Phil Newland, Director of litigation funder LPF Group, is calling for the Government to hold a public inquiry into the conduct of large insurance companies on the back of an investigation published today by Newsroom, one of New Zealand’s leading independent news and current affairs websites.
“The Newsroom article (https://www.newsroom.co.nz/2018/10/14/271831/uk-qc-questions-fairness-and-bias-in-chief-justices-judgment) examines one particularly concerning example of how insurance companies use every trick to delay, deny and challenge anyone who might stand up to them irrespective of the substantive merits of the claim they are supposed to be insuring. This is a pattern of conduct we are all familiar with from insurers.
“The abusive behaviours and tactics adopted by insurance companies to try to escape liability are well overdue for a close examination. They have had a free run of it for too long.” said Mr Newland.
“Powerful Australian owned insurance companies, such as QBE and IAG Insurance, use their financial muscle to overwhelm, undermine, attack and challenge the validity of litigation financing as a way of funding a court action – leading to increased costs and delays. What they should be doing is looking at the merits of the claims and meeting their contractual obligations under the insurance policy.
“We’ve seen this with several high-profile cases we’ve funded, most recently with the attack on the funding arrangements in the Mainzeal case against Dame Jenny Shipley, Richard Yan and other former directors.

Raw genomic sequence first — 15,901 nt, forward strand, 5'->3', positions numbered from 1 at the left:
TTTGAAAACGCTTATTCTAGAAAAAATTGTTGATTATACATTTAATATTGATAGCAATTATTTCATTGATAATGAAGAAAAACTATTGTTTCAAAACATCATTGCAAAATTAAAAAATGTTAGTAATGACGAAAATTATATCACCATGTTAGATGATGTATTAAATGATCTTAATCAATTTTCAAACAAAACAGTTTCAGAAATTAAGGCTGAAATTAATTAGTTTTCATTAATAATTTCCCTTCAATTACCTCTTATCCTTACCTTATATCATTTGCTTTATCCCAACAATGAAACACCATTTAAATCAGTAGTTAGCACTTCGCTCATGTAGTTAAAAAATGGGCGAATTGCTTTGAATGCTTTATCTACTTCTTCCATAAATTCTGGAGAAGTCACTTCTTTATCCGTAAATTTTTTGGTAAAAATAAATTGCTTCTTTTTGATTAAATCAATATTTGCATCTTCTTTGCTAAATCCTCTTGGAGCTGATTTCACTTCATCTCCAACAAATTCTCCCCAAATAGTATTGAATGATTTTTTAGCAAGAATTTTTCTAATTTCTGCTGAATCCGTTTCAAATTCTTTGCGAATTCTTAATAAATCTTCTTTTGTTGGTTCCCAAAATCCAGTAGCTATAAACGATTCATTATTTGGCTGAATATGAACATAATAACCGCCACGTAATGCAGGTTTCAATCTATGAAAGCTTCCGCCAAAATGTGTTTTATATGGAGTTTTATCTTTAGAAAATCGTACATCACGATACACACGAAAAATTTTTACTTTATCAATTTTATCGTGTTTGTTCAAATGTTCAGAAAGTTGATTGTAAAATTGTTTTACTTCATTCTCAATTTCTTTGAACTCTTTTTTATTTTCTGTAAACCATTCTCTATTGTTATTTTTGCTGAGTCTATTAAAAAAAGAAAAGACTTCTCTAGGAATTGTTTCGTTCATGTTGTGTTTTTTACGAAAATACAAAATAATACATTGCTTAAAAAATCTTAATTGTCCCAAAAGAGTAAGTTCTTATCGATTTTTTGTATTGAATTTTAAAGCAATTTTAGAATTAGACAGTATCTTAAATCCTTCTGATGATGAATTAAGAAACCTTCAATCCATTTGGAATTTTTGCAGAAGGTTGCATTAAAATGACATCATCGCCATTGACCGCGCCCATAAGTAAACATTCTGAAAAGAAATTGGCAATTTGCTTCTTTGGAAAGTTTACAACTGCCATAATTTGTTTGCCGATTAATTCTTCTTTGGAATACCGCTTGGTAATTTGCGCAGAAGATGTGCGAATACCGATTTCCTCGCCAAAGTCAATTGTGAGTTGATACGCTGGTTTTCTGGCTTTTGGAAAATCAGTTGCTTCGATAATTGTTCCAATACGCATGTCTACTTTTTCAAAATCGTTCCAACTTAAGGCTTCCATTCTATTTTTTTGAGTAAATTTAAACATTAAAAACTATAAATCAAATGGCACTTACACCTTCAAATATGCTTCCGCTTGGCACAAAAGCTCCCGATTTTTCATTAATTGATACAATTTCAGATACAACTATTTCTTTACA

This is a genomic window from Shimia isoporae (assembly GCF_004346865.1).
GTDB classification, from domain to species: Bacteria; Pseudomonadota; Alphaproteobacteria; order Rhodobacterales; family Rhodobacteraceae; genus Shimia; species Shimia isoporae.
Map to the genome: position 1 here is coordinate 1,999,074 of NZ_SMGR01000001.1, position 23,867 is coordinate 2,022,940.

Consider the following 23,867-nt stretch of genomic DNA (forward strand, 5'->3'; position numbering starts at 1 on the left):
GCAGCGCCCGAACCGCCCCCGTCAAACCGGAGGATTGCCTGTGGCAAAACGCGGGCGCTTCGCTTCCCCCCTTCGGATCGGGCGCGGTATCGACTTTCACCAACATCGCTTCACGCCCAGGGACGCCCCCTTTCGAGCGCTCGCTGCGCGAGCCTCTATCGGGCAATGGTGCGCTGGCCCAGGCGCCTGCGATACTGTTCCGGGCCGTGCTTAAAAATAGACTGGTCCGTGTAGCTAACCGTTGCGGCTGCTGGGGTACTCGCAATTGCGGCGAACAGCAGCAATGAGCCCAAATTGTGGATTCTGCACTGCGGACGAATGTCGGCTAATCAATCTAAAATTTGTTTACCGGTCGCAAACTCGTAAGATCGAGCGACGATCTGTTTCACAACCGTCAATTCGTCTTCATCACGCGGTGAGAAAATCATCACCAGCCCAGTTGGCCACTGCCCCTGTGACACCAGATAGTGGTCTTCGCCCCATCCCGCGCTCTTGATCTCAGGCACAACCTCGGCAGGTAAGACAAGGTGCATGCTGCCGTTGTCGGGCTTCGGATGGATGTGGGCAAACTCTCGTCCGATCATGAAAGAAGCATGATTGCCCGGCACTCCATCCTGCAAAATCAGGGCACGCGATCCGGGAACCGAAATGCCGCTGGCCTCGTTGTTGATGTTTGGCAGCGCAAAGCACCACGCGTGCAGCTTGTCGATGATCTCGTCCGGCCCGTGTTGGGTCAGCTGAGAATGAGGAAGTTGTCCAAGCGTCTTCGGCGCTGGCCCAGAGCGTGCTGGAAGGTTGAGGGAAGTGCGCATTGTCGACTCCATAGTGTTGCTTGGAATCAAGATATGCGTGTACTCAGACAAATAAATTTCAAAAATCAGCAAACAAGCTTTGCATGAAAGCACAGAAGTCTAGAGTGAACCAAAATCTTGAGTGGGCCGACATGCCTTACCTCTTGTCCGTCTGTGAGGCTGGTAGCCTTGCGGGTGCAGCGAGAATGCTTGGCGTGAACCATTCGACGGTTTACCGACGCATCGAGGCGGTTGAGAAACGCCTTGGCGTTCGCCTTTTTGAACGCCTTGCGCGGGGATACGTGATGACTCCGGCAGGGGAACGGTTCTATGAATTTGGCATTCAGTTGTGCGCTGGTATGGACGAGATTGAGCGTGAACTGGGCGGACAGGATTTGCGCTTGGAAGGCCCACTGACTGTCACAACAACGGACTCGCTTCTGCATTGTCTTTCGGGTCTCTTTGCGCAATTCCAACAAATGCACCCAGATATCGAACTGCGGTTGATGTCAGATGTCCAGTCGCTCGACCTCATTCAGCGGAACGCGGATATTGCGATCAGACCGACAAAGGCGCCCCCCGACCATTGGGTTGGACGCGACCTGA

Mr Newland says “The majority of the people who are seeking to get compensation and accountability through insurance companies have suffered significant losses, and can’t afford litigation let alone lengthy court battles without help from funders such as LPF.
“The insurance companies, and the directors and organisations insured through them, know this, and take full advantage.
“In the Mainzeal case, QBE, the insurance company behind defendants Richard Yan, Dame Jenny Shipley and other directors, challenged the legitimacy of the litigation funding arrangement by relying on the now discredited judgement of Dame Sian Elias. However, it is this third party funding which has enabled the thousands of unpaid creditors to take court action against those directors for reckless trading and breach of their duties as directors.
“The collapse of Mainzeal was one of the largest in New Zealand’s history and left creditors, many of whom were put into serious financial difficulty, out of pocket by over $117m. This attack by QBE Insurance is typical conduct by a major insurer to avoid the actual merits of a case being heard in court.
“These insurance companies will use any means at their disposal to avoid accountability, and in doing so they obstruct ordinary New Zealanders from accessing justice. We believe that a wide-ranging inquiry into their behaviour and influence is long overdue, said Mr Newland.
“A Royal Commission of Inquiry is already underway in Australia where these companies are based – but their conduct in New Zealand is not part of what is being looked at.
Mr Newland adds “We’ve been fighting this battle for a long time. Last year we laid an official complaint with the Judicial Conduct Commissioner against the Chief Justice Dame Sian Elias with regard to her conduct in a case where she has financial interest in a related insurance company. We received an opinion from a senior English QC that questions her judgement and involvement”.
See: Phil Newland – The LawFuel Interview – Changing New Zealand’s Litigation Landscape